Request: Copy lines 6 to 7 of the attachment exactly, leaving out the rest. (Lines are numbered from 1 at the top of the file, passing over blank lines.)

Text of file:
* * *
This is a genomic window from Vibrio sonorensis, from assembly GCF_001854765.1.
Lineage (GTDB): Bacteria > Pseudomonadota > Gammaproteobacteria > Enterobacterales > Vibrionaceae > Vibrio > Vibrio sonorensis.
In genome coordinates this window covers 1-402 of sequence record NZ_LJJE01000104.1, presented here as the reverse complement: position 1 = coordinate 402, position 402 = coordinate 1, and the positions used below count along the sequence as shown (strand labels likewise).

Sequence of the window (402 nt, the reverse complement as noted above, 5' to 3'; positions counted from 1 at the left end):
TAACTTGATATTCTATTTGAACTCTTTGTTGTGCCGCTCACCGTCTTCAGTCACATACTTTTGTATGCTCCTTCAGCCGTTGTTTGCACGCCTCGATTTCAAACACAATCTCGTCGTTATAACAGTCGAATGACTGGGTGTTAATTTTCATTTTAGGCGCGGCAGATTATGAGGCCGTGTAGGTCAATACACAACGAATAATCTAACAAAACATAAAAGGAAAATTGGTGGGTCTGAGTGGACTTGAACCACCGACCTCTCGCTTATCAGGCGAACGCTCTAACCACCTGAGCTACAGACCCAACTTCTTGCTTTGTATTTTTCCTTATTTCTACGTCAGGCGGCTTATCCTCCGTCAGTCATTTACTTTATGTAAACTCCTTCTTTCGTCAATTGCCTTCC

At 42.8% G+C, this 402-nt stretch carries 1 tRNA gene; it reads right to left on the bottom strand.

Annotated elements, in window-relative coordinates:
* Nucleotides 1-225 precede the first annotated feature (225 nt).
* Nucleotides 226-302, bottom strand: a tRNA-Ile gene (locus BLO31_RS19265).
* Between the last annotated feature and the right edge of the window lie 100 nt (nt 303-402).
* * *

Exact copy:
At 42.8% G+C, this 402-nt stretch carries 1 tRNA gene; it reads right to left on the bottom strand.

Annotated elements, in window-relative coordinates: